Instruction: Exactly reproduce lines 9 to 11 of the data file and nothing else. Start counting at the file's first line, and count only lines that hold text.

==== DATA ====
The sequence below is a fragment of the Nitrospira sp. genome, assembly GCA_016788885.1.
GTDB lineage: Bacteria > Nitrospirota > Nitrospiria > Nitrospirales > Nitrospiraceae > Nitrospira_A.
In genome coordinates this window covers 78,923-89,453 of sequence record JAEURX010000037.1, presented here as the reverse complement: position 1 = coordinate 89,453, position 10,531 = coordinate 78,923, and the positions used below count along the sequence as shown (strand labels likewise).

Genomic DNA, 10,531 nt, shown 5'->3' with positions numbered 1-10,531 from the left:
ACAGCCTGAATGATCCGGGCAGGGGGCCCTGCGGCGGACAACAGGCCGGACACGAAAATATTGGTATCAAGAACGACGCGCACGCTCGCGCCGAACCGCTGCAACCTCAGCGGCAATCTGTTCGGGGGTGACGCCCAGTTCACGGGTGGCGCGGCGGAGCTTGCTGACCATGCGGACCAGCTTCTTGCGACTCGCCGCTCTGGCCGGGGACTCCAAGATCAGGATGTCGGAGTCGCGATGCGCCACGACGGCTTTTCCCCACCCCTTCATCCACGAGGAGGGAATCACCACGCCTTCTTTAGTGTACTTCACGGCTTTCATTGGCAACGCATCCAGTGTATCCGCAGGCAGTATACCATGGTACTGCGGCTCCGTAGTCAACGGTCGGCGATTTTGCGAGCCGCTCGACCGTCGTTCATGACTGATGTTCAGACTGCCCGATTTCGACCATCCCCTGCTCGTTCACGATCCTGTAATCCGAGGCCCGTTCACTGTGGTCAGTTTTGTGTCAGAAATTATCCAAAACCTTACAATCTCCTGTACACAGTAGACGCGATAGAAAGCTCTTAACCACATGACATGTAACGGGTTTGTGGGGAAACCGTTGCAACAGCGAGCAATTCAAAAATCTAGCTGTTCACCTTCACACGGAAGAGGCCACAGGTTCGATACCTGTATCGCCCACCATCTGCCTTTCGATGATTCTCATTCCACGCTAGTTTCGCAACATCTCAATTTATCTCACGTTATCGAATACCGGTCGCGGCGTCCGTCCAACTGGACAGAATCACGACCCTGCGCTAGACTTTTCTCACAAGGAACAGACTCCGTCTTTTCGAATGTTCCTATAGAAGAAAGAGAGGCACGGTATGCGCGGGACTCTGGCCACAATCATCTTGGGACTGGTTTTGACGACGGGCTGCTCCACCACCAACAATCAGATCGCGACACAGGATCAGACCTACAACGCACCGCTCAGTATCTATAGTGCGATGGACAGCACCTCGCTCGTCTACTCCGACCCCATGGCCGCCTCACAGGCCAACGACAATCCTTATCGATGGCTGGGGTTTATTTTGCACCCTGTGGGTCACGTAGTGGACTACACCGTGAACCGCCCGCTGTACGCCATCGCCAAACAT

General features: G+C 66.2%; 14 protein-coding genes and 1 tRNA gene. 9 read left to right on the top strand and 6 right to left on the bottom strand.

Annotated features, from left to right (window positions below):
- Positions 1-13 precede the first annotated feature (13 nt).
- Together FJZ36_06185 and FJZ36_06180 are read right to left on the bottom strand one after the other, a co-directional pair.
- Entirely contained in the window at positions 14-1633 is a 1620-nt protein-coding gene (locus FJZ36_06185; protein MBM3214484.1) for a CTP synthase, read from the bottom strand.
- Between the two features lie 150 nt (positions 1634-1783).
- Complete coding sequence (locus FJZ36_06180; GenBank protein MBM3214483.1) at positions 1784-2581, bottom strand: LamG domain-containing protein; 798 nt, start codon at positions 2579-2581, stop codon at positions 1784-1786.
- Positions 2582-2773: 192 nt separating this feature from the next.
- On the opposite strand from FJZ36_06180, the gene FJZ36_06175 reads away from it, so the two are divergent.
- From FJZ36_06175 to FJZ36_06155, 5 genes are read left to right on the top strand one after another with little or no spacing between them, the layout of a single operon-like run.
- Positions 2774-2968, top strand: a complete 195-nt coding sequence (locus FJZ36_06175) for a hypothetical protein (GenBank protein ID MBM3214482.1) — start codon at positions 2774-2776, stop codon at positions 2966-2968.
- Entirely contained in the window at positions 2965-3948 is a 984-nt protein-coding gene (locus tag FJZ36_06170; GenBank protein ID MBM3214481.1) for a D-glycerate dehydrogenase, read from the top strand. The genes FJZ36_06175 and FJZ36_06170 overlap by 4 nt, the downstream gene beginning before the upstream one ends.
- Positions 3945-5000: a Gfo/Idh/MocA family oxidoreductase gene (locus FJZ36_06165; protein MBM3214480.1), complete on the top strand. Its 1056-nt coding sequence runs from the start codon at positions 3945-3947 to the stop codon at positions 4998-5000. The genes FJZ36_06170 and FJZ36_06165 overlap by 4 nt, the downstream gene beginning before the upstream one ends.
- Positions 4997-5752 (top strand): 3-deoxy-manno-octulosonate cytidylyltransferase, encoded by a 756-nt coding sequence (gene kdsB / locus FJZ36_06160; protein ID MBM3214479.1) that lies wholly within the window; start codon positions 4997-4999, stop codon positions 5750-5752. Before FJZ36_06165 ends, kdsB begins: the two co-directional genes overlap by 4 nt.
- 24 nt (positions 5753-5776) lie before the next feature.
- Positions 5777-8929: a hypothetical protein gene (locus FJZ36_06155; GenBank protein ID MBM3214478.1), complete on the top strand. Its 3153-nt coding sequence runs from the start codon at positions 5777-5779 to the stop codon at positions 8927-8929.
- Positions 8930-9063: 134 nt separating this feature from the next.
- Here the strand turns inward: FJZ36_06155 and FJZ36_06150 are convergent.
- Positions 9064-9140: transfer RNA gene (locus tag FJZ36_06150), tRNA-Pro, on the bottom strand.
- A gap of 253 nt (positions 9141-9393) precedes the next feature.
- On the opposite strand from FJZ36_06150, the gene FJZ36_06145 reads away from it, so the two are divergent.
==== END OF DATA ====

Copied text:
- Together FJZ36_06185 and FJZ36_06180 are read right to left on the bottom strand one after the other, a co-directional pair.
- Entirely contained in the window at positions 14-1633 is a 1620-nt protein-coding gene (locus FJZ36_06185; protein MBM3214484.1) for a CTP synthase, read from the bottom strand.
- Between the two features lie 150 nt (positions 1634-1783).